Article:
Hospitality and filiality in the interstices of Chinese capitalism
Ellen Judd (University of Manitoba)
Paper short abstract:
The Chinese economic miracle, widely interpreted as a market triumph, may be persuasively and ethnographically viewed as arising from wellsprings of caring rooted in but not contained by filial values and familial practices through which the lives of others are nurtured and markets challenged.
Paper long abstract:
China's turn toward the market since 1979 has been credited with remarkable economic growth and leading hundreds of millions of people from poverty to varying degrees of wealth or modest wellbeing, despite continuing severe disparities. Close ethnographic examination of the structures of the social production of this growth reveal its dependence on pervasive values and practices of intergenerational caring for others through which migrants are provided for market production and in turn provide filial care for familial others . These modes of hospitality have roots in a familial mode of livelihood underlined by Philip C.C. Huang as central to Chinese society and culture and currently distinctive in the nurturing of rural and translocal families and thereby of radiating networks. The interstitial practices enacting the hospitality through which gifts to sustain the lives of others are central in both livelihood and moral being are traced through two sequences of ethnographic investigation. The first explores the sustaining of life in three upland west China rural communities drained of migrants for distant labour markets, 2003-2005. The second explores modes of translocal caring in pursuit of livelihood and health care for members of translocal families bridging west China rural and both near and distant metropolitan centres, 2009-2011. The links between specific cultural formulations in terms of filiality and a gender of care perspective are traced and the contribution of these values and practices to the wellbeing and prosperity of others are identified, with particular attention to the challenges posed to claims of market provision.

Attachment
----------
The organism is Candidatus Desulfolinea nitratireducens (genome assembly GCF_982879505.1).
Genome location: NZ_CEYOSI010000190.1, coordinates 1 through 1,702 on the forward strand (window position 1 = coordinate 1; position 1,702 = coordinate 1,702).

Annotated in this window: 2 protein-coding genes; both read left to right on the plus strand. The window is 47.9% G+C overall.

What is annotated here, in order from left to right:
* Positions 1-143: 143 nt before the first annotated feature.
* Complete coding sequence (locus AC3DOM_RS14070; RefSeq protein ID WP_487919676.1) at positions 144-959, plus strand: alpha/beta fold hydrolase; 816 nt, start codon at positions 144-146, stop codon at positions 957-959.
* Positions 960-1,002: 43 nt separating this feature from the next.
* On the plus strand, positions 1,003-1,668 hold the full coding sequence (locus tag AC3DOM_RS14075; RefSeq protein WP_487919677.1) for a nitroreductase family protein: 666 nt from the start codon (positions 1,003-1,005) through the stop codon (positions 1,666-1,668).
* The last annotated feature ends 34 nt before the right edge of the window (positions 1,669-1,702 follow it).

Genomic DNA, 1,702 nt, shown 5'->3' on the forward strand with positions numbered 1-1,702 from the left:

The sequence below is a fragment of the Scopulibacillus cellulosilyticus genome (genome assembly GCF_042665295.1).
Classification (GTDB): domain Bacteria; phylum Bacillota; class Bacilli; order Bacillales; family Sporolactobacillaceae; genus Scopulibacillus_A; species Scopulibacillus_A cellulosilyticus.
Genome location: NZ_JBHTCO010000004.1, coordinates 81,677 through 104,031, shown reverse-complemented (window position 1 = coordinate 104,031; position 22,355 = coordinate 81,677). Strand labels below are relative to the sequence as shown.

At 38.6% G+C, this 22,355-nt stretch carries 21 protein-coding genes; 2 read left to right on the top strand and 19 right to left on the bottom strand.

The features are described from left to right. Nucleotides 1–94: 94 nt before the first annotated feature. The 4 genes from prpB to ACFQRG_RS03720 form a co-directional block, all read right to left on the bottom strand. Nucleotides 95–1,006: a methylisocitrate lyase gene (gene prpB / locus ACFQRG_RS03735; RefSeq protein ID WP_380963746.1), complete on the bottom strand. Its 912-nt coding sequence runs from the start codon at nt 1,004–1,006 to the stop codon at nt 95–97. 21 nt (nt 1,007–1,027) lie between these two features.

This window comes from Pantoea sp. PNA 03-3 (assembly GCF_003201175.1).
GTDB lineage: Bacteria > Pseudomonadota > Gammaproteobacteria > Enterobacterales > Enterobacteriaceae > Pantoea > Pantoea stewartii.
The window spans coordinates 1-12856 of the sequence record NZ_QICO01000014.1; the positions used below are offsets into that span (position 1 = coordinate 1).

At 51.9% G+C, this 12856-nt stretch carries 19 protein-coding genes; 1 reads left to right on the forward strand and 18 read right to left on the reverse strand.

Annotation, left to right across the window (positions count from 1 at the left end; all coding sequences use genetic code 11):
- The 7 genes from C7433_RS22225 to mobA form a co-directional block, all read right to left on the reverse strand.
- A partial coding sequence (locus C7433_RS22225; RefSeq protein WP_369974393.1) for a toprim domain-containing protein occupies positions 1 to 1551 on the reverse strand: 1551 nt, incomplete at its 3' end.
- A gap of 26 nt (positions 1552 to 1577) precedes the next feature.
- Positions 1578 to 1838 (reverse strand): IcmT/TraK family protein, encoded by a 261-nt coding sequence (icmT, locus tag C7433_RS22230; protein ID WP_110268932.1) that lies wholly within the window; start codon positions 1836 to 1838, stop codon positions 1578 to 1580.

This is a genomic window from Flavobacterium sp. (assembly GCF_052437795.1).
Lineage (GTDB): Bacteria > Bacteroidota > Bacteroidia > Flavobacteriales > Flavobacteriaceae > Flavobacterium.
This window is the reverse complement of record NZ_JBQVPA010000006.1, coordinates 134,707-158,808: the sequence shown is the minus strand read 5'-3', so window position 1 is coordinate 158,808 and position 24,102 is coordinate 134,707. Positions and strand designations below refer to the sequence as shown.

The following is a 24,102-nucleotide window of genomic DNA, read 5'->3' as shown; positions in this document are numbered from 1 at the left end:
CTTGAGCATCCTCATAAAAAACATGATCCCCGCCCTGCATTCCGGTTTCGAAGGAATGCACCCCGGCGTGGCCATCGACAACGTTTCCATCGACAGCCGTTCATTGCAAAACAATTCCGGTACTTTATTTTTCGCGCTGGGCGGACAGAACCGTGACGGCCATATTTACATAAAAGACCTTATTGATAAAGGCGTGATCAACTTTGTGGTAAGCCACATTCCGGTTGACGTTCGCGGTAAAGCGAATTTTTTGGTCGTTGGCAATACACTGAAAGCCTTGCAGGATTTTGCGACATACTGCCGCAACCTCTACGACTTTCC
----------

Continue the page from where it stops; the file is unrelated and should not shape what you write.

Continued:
Invisible hands: alternate modes of prosperity, wealth and well-being